Atlanta - The US carrier Delta Air Lines has again expressed its desire to add Boeing's future mid-sized jetliner (NMA) to its fleet.
The chief executive Ed Bastian said that its company was willing to buy up to 200 jets from the Boeing's NMA (New Mid-size Airplane) program.
With his repeated statements about the Boeing's future wide-body jet intended for the Middle of the market, Ed Bastian hopes to motivate the American manufacturer to accelerate its efforts to develop the aircraft dubbed Boeing 797.
Delta needs a suitable aircraft in the coming years to replace the aging Boeing 757s and 767s in its fleet.
The US operator currently operates more than 200 Boeing 757 and 767 with an average age of 21. Most of them are already approaching the end of their lifespan.
As it was stated occasionally by the Delta's CEO, the airline sees Boeing 797 as the ideal replacement aircraft for its older generation mid-haul widebodies.
Boeing was previously expected to launch the 797 program officially at the Paris Air Show in June. But earlier this year, the manufacturer announced that it pushed its ultimate decision to 2020 for the program launch.
In the meantime, Airbus came up with the A321XLR to fill the gap in the absence of the Boeing 797. The European aircraft manufacturer launched the A321XLR program at the Paris Air Show this year and recorded order commitments for 147 copies from the customers around the world, including American Airlines.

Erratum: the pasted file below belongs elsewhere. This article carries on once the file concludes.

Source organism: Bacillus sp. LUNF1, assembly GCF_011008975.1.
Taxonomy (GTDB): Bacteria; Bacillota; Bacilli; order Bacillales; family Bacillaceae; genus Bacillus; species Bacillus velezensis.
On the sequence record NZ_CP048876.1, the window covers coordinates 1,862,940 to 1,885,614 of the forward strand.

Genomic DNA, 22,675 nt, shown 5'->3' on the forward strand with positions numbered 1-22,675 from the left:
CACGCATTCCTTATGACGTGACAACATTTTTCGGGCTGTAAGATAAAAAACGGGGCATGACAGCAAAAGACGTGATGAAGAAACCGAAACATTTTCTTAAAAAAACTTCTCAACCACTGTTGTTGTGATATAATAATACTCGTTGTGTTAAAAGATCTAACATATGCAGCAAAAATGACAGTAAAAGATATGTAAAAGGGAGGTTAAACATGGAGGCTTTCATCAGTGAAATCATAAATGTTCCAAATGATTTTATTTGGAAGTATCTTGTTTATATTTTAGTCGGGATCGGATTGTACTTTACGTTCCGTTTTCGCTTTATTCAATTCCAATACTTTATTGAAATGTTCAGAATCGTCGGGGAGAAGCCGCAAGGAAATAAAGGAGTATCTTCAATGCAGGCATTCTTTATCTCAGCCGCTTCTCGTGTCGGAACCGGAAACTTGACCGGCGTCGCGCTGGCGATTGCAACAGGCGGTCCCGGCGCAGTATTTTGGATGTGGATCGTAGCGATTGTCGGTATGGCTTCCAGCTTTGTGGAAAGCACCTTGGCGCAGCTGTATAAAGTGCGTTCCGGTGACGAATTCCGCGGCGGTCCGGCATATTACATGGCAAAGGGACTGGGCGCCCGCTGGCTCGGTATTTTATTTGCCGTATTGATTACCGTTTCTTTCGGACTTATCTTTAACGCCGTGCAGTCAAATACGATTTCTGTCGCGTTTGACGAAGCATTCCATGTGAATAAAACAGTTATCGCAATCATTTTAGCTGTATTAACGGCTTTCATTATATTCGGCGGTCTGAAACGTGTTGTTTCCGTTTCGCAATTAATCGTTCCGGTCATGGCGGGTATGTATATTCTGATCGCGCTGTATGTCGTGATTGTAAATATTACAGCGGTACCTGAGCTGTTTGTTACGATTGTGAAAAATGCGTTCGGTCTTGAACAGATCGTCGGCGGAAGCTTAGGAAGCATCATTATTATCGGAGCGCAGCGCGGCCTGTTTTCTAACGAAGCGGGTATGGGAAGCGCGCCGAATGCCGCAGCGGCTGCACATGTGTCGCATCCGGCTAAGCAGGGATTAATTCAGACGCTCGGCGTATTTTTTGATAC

American Airlines has placed an order commitment for 50 Airbus A321XLR during the event.
But the XLR doesn't solve the 767 replacement issue for the major US carriers with large 767 fleets, United and Delta managers say.
The US destinations such as NewYork is not within the flight range of the A321XLR all-year around from Eastern departure points in Europe, especially in winter due to the headwinds over Atlantic. With the Boeing 797, Boeing could, therefore, offer something that the Airbus A321XLR cannot.
Boeing can also take advantage of a wide body with the Boeing 797 to offer more comfortable passenger flights compared the single-aisle A321XLR.
When flight duration increases, passengers pay more attention to cabin comfort.
Boeing currently has focused on fixing problems that nailed its 737 MAX jets on the ground after two fatal crashes.